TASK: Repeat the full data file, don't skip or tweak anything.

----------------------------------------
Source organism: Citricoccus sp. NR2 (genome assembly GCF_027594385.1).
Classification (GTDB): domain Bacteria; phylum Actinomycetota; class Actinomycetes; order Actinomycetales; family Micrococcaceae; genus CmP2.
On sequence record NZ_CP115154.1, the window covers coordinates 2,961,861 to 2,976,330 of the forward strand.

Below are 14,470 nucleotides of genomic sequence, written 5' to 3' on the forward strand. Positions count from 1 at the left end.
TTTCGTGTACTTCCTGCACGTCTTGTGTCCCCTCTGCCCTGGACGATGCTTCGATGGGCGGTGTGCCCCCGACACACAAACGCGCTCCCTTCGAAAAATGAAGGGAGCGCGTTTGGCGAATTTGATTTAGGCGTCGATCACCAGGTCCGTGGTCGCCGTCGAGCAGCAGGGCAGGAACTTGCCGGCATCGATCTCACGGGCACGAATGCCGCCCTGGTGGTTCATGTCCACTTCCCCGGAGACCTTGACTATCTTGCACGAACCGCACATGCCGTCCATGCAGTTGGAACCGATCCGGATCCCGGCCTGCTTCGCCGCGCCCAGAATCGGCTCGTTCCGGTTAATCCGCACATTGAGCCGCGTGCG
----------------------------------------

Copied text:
Source organism: Citricoccus sp. NR2 (genome assembly GCF_027594385.1).
Classification (GTDB): domain Bacteria; phylum Actinomycetota; class Actinomycetes; order Actinomycetales; family Micrococcaceae; genus CmP2.
On sequence record NZ_CP115154.1, the window covers coordinates 2,961,861 to 2,976,330 of the forward strand.

Below are 14,470 nucleotides of genomic sequence, written 5' to 3' on the forward strand. Positions count from 1 at the left end.
TTTCGTGTACTTCCTGCACGTCTTGTGTCCCCTCTGCCCTGGACGATGCTTCGATGGGCGGTGTGCCCCCGACACACAAACGCGCTCCCTTCGAAAAATGAAGGGAGCGCGTTTGGCGAATTTGATTTAGGCGTCGATCACCAGGTCCGTGGTCGCCGTCGAGCAGCAGGGCAGGAACTTGCCGGCATCGATCTCACGGGCACGAATGCCGCCCTGGTGGTTCATGTCCACTTCCCCGGAGACCTTGACTATCTTGCACGAACCGCACATGCCGTCCATGCAGTTGGAACCGATCCGGATCCCGGCCTGCTTCGCCGCGCCCAGAATCGGCTCGTTCCGGTTAATCCGCACATTGAGCCGCGTGCG